Trump's Mideast peace plan: 2 states, Palestine capital in East Jerusalem

President Donald Trump (L) and Israeli Prime Minister  Benjamin Netanyahu discuss a plan for Middle East peace in the East Room of the the White House on Tuesday.  Photo by Leigh Vogel/UPI
President Donald Trump (L) and Israeli Prime Minister  Benjamin Netanyahu discuss a plan for Middle East peace in the East Room of the the White House on Tuesday.  Photo by Leigh Vogel/UPI | License Photo

Jan. 28 (UPI) -- U.S. President Donald Trump announced his long-awaited Middle East peace plan Tuesday, which proposes separate Israeli and Palestinian states and a Palestinian capital in East Jerusalem.

Trump, appearing at the White House with Israeli Prime Minister Benjamin Netanyahu, said his 80-page plan includes a map detailing the future Palestinian state and has already been agreed to by both Netanyahu and Israeli opposition leader Benny Gantz.


"Today Israel takes a big step towards peace," Trump said in making the announcement, calling the deal a "realistic" plan to solve the decades-long conflict. "I was not elected to do small things or shy away from big problems."

A key point of the agreement is the retention of Jerusalem as Israel's "undivided capital," Trump said, and full Israeli control of Jewish settlements in territory seized from the Palestinians in the Six-Day War 1967.


The future Palestinian state, meanwhile, would have its capital in portions of East Jerusalem and take over previously Israeli chunks of the West Bank. As part of the deal, Israel would agree to a four-year moratorium on building new settlements while the Palestinian state is negotiated.

Trump said the map shows "territorial sacrifices that Israel is willing to make for peace" and more than twice the land Palestinians have now.

"No Palestinians will be uprooted from their homes," he said.

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The plan, however, is still subject to Palestinian approval. Administration officials said they're hopeful the plan will eventually receive it. The last Israeli-Palestinian peace talks broke off in 2014.

"We are not here to lecture -- we are not here to tell other people how to live, what to do, who to be, or how to worship," Trump added. "Instead, we are here to offer partnership -- based on shared interests and values -- to pursue a better future for us all."

Although Israel would maintain control of Jerusalem under the proposal, it has agreed to work with neighboring Jordan to ensure its Al-Aqsa Mosque will always be open to any Muslim wishing to pray there.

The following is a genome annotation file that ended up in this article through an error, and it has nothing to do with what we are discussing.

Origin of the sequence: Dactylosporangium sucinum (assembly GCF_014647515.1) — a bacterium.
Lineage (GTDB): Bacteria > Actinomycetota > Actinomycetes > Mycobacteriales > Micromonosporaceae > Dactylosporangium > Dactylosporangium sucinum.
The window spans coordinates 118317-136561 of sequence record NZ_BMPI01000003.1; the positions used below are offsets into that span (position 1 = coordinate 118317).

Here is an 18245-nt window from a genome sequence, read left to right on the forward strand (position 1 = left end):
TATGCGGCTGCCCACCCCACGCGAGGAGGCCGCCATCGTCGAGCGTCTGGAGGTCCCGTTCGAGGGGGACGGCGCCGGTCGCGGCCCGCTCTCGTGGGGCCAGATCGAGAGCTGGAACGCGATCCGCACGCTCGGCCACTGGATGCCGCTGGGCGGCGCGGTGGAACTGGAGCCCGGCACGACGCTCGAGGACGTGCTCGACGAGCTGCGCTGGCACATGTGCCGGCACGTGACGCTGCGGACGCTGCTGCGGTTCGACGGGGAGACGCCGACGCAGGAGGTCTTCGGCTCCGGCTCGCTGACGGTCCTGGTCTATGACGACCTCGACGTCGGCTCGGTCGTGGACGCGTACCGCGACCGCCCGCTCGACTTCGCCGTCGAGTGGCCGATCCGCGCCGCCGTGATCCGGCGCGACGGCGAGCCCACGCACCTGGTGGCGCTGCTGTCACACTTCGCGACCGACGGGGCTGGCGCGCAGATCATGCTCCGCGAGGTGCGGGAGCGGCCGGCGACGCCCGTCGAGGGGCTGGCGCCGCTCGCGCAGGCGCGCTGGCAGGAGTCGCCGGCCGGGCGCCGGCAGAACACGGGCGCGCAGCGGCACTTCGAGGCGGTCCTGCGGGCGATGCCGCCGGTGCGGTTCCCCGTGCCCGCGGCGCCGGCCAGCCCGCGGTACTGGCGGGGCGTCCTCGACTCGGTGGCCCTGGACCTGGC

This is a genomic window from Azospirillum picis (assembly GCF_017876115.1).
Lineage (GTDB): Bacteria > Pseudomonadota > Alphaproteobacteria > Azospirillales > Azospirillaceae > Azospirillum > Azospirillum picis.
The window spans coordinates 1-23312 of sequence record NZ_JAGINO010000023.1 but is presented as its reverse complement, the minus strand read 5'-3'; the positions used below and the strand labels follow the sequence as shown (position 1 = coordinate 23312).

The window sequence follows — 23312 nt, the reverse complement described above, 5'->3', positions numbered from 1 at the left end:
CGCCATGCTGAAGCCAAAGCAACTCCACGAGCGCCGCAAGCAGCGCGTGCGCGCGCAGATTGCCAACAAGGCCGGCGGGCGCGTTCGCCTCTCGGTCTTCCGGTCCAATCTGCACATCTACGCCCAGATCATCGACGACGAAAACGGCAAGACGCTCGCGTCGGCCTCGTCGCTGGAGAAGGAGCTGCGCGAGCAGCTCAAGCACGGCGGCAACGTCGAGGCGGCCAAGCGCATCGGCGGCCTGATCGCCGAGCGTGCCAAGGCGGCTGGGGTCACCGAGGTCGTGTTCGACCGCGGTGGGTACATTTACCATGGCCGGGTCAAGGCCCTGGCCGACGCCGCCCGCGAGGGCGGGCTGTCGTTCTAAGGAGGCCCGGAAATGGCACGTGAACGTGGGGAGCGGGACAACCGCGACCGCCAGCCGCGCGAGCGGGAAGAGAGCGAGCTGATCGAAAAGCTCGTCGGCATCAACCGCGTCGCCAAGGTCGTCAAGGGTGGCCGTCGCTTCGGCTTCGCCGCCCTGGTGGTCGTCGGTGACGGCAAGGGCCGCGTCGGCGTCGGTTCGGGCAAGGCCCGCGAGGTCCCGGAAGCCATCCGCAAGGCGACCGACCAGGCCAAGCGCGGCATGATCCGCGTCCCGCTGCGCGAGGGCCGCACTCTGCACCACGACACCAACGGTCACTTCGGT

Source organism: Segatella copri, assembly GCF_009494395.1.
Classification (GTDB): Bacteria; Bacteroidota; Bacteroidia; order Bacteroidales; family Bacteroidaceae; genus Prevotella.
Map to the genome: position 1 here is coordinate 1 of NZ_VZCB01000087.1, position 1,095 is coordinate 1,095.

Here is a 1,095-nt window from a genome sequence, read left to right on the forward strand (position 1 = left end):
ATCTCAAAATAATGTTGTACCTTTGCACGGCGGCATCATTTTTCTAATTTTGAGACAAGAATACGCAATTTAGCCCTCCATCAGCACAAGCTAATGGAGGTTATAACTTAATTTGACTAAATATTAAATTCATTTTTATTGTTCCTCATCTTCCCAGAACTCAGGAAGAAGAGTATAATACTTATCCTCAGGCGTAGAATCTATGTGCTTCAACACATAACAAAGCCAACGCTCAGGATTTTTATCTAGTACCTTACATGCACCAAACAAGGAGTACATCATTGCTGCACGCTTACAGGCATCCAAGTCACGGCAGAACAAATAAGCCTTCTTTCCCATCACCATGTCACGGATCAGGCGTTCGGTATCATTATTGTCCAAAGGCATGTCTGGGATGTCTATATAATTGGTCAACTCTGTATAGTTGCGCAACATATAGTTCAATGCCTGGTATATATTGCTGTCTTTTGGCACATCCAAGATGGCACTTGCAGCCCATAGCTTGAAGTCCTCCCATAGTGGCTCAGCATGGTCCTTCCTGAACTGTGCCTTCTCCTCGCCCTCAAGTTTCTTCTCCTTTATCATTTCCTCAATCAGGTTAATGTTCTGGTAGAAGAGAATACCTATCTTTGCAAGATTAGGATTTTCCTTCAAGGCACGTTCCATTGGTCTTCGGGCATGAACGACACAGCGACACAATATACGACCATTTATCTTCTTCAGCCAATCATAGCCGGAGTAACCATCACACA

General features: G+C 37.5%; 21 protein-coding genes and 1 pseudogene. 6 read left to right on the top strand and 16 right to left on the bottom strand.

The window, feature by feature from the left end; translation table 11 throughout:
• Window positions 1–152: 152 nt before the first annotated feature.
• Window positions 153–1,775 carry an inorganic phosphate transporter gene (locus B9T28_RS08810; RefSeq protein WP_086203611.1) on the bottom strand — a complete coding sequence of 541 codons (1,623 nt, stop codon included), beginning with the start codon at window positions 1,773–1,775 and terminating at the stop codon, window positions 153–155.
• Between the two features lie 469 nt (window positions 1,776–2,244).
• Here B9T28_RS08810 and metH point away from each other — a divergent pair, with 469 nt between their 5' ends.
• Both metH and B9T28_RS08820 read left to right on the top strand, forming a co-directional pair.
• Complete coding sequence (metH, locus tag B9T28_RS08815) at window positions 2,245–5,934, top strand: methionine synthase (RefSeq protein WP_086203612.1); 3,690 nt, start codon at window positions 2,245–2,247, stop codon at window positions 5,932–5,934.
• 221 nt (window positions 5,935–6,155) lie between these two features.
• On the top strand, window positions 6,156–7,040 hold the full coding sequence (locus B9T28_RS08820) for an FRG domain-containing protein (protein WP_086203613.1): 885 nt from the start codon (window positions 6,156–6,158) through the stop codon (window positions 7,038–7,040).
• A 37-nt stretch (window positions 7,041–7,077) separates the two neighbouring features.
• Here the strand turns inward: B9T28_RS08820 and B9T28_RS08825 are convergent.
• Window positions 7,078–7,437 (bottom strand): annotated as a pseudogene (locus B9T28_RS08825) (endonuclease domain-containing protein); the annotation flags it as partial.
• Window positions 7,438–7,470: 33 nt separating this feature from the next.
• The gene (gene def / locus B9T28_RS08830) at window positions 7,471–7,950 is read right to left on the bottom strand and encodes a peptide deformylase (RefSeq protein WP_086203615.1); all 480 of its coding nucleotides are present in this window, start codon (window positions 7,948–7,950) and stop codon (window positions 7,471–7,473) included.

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"Mr. President, I believe that down the decades and perhaps down the centuries, we will remember January 28, 2020," Netanyahu told Trump following the announcement. "Because on this day, you became the first world leader to recognize Israel's sovereignty over areas ... that are vital to our security and central to our heritage.


"On this day, you chartered a brilliant future for Israelis, Palestinians and the region by presenting a realistic path to durable peace."

Palestinian leaders, who did not participate in the negotiations or Tuesday's announcement, have already voiced opposition to the plan, just as they denounced the economic provisions unveiled last year.

Palestinian Authority President Mahmoud Abbas didn't immediately comment on the plan, but called Monday for Palestinian demonstrators to protest in a "Day of Rage" as their response. Israeli security forces prepared Tuesday for potential confrontations.

The Palestinian militant organization Hamas rejected Trump's plan, calling it "nonsense."

"[The plan] will spark a lot of anger," said Hamas official Sami Abu Zuhri, who added that the entire city of Jerusalem, or al-Quds in Arabic, "will always be a land for the Palestinians."

Trump's plan also drew some criticism from U.S. lawmakers.

"The so-called Trump 'peace plan' will only lead to more division and conflict," said Sen. Chris Van Hollen, D-Md. "Claiming to advance peace without the involvement of one party to the conflict is a diplomatic hoax that undermines the chance of a genuine two-state solution. It's an 'anti-peace' plan.


"This one-sided proposal is a cynical maneuver calculated to be rejected by the Palestinians and then green-light illegal annexation."

Palestinian activist Hanan Ashrawi said she feared the plan would lead to violence across the Middle East because the United States is effectively handing over illegal territory without consulting the Palestinian people.

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